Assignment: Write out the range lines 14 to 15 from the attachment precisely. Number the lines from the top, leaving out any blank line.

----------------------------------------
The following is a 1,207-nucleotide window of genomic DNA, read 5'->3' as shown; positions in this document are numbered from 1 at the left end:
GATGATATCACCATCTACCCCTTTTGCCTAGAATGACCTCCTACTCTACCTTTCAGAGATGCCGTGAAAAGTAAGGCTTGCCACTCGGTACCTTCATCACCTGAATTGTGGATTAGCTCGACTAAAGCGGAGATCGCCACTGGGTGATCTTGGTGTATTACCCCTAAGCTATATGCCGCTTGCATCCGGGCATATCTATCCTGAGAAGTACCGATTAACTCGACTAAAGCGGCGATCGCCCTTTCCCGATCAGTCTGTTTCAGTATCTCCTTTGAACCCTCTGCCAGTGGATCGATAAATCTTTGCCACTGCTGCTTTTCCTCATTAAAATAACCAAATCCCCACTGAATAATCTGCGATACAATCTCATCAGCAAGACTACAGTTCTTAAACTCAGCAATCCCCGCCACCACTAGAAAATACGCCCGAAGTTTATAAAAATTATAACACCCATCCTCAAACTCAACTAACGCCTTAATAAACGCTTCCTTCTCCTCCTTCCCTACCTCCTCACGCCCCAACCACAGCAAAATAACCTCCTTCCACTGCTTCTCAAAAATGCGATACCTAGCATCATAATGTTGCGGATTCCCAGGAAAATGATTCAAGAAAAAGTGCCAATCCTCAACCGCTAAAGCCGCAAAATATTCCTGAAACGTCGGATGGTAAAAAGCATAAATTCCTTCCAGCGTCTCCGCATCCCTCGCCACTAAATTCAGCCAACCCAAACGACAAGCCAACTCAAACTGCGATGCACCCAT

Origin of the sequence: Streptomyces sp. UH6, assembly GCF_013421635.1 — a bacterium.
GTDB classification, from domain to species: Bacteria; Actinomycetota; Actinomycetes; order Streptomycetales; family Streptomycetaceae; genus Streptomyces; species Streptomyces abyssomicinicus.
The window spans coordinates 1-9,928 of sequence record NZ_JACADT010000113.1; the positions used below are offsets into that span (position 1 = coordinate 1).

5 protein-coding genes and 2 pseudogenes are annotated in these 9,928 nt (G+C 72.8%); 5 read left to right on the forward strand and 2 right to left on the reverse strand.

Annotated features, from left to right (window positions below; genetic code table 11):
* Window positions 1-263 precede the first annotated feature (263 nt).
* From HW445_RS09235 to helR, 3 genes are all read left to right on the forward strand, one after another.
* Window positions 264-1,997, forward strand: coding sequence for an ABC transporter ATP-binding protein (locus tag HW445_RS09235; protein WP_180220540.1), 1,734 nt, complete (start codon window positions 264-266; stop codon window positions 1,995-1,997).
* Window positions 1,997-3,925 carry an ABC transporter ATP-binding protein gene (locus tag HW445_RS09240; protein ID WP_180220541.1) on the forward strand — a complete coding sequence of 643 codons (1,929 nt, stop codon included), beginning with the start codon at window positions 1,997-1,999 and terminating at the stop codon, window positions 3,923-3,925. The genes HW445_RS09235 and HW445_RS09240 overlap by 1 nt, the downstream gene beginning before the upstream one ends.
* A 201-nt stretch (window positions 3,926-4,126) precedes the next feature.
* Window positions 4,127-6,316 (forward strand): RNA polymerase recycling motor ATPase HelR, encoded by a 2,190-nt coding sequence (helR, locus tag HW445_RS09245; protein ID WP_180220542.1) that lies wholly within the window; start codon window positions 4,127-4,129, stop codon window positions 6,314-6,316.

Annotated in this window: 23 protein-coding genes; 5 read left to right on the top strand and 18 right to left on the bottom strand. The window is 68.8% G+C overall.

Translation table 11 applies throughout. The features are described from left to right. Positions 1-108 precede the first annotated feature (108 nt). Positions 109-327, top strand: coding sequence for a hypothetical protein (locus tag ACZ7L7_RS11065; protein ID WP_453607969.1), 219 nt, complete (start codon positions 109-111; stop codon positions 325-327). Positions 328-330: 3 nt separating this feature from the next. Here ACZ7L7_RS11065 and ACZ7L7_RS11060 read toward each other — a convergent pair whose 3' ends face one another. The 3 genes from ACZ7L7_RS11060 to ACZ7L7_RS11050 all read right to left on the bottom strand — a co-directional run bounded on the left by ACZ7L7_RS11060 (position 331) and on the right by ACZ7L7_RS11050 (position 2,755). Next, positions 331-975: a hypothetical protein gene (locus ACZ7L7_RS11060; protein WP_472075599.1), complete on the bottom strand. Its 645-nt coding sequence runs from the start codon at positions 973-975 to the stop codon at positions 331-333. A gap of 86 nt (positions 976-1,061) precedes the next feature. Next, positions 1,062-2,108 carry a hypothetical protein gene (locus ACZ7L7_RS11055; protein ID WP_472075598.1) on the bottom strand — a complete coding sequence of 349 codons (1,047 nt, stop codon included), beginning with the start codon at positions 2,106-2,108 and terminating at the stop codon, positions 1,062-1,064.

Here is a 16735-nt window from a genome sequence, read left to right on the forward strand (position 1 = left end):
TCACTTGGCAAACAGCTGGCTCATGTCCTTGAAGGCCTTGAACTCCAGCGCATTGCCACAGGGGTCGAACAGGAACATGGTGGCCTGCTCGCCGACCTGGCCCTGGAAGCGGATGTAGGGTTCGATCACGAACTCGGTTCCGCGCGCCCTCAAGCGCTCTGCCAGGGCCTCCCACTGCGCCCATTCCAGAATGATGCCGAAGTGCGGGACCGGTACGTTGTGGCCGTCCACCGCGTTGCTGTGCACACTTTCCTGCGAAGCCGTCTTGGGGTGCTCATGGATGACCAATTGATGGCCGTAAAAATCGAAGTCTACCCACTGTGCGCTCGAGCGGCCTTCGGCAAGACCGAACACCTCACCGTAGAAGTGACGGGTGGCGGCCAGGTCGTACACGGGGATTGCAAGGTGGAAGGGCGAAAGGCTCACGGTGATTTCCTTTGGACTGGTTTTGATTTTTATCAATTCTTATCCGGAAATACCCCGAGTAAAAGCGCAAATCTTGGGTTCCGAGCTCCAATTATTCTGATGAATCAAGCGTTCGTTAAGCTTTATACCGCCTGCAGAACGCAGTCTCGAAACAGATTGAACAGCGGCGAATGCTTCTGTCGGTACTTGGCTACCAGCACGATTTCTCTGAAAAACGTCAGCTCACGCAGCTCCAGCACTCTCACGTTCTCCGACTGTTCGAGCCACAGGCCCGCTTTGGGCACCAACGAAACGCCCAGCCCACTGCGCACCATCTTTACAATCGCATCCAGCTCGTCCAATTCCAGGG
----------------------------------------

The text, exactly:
Annotated in this window: 23 protein-coding genes; 5 read left to right on the top strand and 18 right to left on the bottom strand. The window is 68.8% G+C overall.

Translation table 11 applies throughout. The features are described from left to right. Positions 1-108 precede the first annotated feature (108 nt). Positions 109-327, top strand: coding sequence for a hypothetical protein (locus tag ACZ7L7_RS11065; protein ID WP_453607969.1), 219 nt, complete (start codon positions 109-111; stop codon positions 325-327). Positions 328-330: 3 nt separating this feature from the next. Here ACZ7L7_RS11065 and ACZ7L7_RS11060 read toward each other — a convergent pair whose 3' ends face one another. The 3 genes from ACZ7L7_RS11060 to ACZ7L7_RS11050 all read right to left on the bottom strand — a co-directional run bounded on the left by ACZ7L7_RS11060 (position 331) and on the right by ACZ7L7_RS11050 (position 2,755). Next, positions 331-975: a hypothetical protein gene (locus ACZ7L7_RS11060; protein WP_472075599.1), complete on the bottom strand. Its 645-nt coding sequence runs from the start codon at positions 973-975 to the stop codon at positions 331-333. A gap of 86 nt (positions 976-1,061) precedes the next feature. Next, positions 1,062-2,108 carry a hypothetical protein gene (locus ACZ7L7_RS11055; protein ID WP_472075598.1) on the bottom strand — a complete coding sequence of 349 codons (1,047 nt, stop codon included), beginning with the start codon at positions 2,106-2,108 and terminating at the stop codon, positions 1,062-1,064.